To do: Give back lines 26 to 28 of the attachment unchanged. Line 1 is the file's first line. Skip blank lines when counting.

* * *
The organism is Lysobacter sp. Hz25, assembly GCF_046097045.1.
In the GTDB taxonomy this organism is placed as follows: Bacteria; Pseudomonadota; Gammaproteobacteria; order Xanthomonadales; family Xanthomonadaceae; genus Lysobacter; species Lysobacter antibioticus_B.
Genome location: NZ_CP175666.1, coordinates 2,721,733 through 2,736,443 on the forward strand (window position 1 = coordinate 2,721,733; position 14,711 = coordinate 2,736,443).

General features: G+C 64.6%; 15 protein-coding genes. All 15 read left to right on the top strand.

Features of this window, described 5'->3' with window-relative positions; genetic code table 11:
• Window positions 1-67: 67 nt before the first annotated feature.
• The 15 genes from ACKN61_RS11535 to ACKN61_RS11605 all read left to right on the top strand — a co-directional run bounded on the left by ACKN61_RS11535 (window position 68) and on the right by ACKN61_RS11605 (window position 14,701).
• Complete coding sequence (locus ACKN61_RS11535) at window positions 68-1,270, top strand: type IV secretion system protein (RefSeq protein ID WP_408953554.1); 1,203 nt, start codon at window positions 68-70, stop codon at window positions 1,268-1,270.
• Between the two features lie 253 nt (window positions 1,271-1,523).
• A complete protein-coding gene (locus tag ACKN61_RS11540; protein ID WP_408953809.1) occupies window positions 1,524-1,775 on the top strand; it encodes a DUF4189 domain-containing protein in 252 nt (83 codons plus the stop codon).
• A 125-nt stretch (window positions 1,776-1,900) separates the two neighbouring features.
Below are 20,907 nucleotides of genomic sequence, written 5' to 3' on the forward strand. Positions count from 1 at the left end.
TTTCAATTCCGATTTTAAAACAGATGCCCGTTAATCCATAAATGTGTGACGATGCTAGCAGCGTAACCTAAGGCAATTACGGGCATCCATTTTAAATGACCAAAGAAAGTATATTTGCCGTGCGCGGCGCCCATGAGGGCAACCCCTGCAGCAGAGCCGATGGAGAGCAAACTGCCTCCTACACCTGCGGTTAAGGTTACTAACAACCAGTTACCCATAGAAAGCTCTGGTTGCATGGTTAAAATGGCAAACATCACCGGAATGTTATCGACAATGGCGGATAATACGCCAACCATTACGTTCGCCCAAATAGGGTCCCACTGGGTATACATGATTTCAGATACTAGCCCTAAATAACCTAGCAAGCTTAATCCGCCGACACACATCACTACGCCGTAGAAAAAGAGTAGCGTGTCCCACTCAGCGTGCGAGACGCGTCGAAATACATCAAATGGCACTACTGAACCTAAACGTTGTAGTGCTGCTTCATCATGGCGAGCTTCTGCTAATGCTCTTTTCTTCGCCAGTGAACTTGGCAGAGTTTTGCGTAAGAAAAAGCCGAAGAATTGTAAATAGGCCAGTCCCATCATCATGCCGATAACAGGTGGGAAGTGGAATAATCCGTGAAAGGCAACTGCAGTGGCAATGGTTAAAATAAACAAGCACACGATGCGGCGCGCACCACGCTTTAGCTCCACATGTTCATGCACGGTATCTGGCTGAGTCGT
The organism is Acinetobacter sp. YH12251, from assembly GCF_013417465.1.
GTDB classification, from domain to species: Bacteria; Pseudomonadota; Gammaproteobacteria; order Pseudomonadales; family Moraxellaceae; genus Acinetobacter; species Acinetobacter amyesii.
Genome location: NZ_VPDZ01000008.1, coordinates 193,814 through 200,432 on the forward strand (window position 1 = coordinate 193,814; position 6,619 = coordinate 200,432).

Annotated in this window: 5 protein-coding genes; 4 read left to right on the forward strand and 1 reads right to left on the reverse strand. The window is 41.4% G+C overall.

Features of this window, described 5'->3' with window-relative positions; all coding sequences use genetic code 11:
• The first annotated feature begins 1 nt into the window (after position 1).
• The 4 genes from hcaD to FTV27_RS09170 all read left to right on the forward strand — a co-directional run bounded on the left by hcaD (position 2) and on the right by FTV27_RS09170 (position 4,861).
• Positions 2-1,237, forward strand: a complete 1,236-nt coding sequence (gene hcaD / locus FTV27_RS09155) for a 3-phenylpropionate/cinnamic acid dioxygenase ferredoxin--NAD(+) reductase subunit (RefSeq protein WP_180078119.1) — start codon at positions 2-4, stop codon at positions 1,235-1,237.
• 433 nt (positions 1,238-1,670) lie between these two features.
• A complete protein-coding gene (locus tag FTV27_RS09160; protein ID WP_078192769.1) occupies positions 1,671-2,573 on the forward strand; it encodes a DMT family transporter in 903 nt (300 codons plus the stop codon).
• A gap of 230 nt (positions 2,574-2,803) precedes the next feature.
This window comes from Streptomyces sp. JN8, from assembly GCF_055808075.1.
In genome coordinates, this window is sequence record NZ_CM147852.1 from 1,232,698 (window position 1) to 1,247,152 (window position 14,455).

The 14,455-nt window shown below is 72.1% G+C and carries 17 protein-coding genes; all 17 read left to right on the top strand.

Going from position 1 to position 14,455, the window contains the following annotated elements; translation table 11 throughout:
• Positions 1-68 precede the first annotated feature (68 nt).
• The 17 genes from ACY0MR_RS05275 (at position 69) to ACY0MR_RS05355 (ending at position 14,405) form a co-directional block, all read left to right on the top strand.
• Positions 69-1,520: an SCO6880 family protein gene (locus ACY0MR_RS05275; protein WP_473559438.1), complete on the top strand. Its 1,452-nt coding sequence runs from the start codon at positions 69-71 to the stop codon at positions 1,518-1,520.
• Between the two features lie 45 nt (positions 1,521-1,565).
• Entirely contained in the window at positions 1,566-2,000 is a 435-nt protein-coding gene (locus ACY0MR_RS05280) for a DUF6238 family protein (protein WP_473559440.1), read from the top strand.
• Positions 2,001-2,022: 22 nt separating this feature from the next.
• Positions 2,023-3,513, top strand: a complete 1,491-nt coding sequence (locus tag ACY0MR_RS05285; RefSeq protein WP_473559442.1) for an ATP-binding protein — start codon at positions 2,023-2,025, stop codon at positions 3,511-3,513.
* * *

In genome coordinates, this window is sequence record NZ_CM147852.1 from 1,232,698 (window position 1) to 1,247,152 (window position 14,455).

The 14,455-nt window shown below is 72.1% G+C and carries 17 protein-coding genes; all 17 read left to right on the top strand.

Going from position 1 to position 14,455, the window contains the following annotated elements; translation table 11 throughout: